Come visit and you might see up to 15 different kinds of mammals—from beavers to red foxes, flying squirrels, snowshoe hares, and even moose—and several species of birds. Throughout the Sanctuary’s trail system there are 14 interpretive signs, so you can learn how the birds, fish, frogs, and mammals survive in interior Alaska’s tough climate.
You may think of reindeer as flying creatures of the imagination, but here in Alaska they’re very real. And this unique tour gives you the opportunity to get up close and personal with these magnificent animals. Walk among them and pet them—it’s truly a moment made for Instagram.
This world-class, 115,000-square-foot facility was built with funds from the 1989 Exxon Valdez Oil Spill and serves to remind visitors—in a highly interactive way—of the importance of understanding and maintaining Alaska's marine ecosystem. See life swimming right before your eyes: witness a Steller sea lion gliding past underwater viewing windows, puffins diving in natural habitat, and harbor seals resting on rocky beaches. Take self-guided or behind-the-scenes tours.
In the agricultural Matanuska Valley just north of Anchorage, you can pet a reindeer or feed fresh willow to a bull moose. Set on a 200-acre plot in Palmer, the Reindeer Farm has been in the Williams family for three generations. During the one-hour tour, you’ll hear interesting, funny, and insightful stories about these wild animals while walking around the property. If you want to see the baby reindeer, come in June!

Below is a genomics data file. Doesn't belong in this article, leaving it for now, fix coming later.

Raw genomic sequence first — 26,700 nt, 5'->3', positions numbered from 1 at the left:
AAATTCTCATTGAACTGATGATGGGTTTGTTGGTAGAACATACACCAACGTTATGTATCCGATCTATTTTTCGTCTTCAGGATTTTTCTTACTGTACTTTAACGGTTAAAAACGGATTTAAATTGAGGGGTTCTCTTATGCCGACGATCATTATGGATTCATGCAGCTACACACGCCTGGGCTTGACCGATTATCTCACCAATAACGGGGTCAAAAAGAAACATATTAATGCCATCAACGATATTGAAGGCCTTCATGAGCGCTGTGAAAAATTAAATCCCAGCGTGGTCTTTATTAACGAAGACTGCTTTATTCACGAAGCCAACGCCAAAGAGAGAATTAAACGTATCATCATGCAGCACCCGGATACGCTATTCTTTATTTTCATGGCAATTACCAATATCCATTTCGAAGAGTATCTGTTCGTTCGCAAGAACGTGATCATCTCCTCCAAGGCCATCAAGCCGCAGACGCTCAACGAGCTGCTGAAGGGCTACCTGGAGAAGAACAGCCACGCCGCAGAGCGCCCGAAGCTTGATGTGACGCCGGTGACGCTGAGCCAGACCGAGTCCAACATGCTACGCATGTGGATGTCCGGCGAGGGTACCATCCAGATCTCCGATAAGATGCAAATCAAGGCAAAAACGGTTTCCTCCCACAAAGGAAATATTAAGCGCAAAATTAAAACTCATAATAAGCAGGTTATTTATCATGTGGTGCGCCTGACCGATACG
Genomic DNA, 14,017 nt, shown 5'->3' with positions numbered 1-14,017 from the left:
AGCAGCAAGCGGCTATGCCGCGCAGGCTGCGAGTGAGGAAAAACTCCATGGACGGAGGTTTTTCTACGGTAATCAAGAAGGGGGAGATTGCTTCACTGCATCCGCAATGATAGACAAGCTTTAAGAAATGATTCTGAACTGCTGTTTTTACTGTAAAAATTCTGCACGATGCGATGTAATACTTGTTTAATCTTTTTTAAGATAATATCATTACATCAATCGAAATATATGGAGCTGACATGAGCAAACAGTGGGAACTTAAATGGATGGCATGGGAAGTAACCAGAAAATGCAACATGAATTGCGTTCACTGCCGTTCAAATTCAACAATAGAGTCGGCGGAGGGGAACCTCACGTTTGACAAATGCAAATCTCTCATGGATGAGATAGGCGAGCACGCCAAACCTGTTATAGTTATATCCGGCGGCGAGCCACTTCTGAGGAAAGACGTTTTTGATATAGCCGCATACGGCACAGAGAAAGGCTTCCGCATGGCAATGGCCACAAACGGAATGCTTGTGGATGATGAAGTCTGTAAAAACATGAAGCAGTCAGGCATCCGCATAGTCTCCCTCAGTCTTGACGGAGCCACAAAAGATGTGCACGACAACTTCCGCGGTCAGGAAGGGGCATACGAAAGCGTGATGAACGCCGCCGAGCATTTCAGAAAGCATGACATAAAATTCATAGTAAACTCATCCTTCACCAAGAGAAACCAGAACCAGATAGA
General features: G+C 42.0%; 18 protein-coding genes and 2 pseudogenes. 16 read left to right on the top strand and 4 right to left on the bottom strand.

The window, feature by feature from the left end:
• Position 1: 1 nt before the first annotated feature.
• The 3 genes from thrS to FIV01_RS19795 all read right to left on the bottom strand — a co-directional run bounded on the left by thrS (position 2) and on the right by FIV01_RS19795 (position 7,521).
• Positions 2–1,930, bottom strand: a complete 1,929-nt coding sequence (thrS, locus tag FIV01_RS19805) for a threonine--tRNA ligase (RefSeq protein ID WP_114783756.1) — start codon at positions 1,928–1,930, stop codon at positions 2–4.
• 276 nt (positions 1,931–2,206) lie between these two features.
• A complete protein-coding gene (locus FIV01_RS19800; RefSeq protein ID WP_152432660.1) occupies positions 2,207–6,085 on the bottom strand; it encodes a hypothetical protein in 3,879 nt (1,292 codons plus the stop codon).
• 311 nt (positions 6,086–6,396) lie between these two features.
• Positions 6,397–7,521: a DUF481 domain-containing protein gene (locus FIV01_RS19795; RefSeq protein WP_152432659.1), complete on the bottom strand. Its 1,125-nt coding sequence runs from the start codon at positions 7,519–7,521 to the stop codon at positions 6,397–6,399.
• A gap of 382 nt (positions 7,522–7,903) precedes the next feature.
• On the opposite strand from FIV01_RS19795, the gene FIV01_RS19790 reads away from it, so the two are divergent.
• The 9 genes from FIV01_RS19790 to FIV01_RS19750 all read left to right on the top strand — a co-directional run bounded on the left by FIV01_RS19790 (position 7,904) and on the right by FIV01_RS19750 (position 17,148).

Spring to Summer (Winter by Appointment)
Located 45 minutes from Anchorage, the Musk Ox farm project was conceived in the 1950s as an agrarian opportunity for villagers in Western Alaska; today it’s a fascinating look at an animal (and a way of life) that was perilously close to extinction. You can take a 30- to 40-minute tour of the farm and see some 70 musk ox. Since they’re friendly creatures, they may come right up to the fence to greet you.
At the 200-acre Alaska Wildlife Conservation Center, see Alaskan wildlife up close. The center’s mission is to provide refuge for orphaned, injured, and ill animals—those that can't survive in the wild. The center, which opened to the public in 1993, educates visitors about Alaska's wildlife. Coyotes peer out from behind the brush while a bald eagle swoops in on the salmon remains left by a grizzly bear. Wood Bison plod through 65 acres of tidal flat terrain, as part of a program that will one day restore the species to the Alaskan wilderness. Animals that cannot be released into the wild are given a permanent home at the center. Come be a part of these exciting programs and watch these animals display their natural, “wild”, behavior.
Daily tours at the Robert G. White Large Animal Research Station (LARS) at University of Alaska Fairbanks provide visitors with the chance to view muskoxen and reindeer while learning about ongoing research studying the adaptations enabling these arctic animals to survive and thrive in extremely cold temperatures.